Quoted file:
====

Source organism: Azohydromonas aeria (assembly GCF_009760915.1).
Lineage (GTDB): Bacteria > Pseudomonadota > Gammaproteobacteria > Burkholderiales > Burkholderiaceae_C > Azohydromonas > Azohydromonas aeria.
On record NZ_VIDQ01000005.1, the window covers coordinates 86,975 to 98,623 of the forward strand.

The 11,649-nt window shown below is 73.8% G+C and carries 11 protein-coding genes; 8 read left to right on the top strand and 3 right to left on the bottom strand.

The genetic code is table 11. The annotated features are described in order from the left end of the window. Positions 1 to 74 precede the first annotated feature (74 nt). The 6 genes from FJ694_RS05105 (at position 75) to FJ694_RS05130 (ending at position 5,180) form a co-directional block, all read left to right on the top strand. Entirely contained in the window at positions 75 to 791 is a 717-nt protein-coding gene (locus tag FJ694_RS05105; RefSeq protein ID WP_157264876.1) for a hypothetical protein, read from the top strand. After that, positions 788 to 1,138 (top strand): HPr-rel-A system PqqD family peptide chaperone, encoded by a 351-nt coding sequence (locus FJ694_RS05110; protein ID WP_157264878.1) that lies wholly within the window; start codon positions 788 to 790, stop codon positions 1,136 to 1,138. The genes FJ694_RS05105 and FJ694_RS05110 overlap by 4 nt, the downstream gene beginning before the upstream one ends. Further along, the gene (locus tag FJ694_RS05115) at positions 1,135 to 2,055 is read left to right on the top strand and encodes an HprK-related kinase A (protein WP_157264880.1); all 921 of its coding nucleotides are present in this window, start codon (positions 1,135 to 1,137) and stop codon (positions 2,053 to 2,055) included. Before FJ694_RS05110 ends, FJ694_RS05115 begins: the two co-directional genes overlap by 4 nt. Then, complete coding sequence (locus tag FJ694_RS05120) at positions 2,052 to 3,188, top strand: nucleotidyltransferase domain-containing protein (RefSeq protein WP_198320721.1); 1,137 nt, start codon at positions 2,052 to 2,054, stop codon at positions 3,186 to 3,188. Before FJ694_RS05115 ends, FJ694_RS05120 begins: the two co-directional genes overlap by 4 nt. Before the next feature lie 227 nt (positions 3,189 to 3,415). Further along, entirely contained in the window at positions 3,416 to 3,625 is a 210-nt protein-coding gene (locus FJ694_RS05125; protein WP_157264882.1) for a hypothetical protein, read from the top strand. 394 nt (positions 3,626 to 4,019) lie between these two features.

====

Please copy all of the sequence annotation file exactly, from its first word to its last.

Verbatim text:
Source organism: Azohydromonas aeria (assembly GCF_009760915.1).
Lineage (GTDB): Bacteria > Pseudomonadota > Gammaproteobacteria > Burkholderiales > Burkholderiaceae_C > Azohydromonas > Azohydromonas aeria.
On record NZ_VIDQ01000005.1, the window covers coordinates 86,975 to 98,623 of the forward strand.

The 11,649-nt window shown below is 73.8% G+C and carries 11 protein-coding genes; 8 read left to right on the top strand and 3 right to left on the bottom strand.

The genetic code is table 11. The annotated features are described in order from the left end of the window. Positions 1 to 74 precede the first annotated feature (74 nt). The 6 genes from FJ694_RS05105 (at position 75) to FJ694_RS05130 (ending at position 5,180) form a co-directional block, all read left to right on the top strand. Entirely contained in the window at positions 75 to 791 is a 717-nt protein-coding gene (locus tag FJ694_RS05105; RefSeq protein ID WP_157264876.1) for a hypothetical protein, read from the top strand. After that, positions 788 to 1,138 (top strand): HPr-rel-A system PqqD family peptide chaperone, encoded by a 351-nt coding sequence (locus FJ694_RS05110; protein ID WP_157264878.1) that lies wholly within the window; start codon positions 788 to 790, stop codon positions 1,136 to 1,138. The genes FJ694_RS05105 and FJ694_RS05110 overlap by 4 nt, the downstream gene beginning before the upstream one ends. Further along, the gene (locus tag FJ694_RS05115) at positions 1,135 to 2,055 is read left to right on the top strand and encodes an HprK-related kinase A (protein WP_157264880.1); all 921 of its coding nucleotides are present in this window, start codon (positions 1,135 to 1,137) and stop codon (positions 2,053 to 2,055) included. Before FJ694_RS05110 ends, FJ694_RS05115 begins: the two co-directional genes overlap by 4 nt. Then, complete coding sequence (locus tag FJ694_RS05120) at positions 2,052 to 3,188, top strand: nucleotidyltransferase domain-containing protein (RefSeq protein WP_198320721.1); 1,137 nt, start codon at positions 2,052 to 2,054, stop codon at positions 3,186 to 3,188. Before FJ694_RS05115 ends, FJ694_RS05120 begins: the two co-directional genes overlap by 4 nt. Before the next feature lie 227 nt (positions 3,189 to 3,415). Further along, entirely contained in the window at positions 3,416 to 3,625 is a 210-nt protein-coding gene (locus FJ694_RS05125; protein WP_157264882.1) for a hypothetical protein, read from the top strand. 394 nt (positions 3,626 to 4,019) lie between these two features.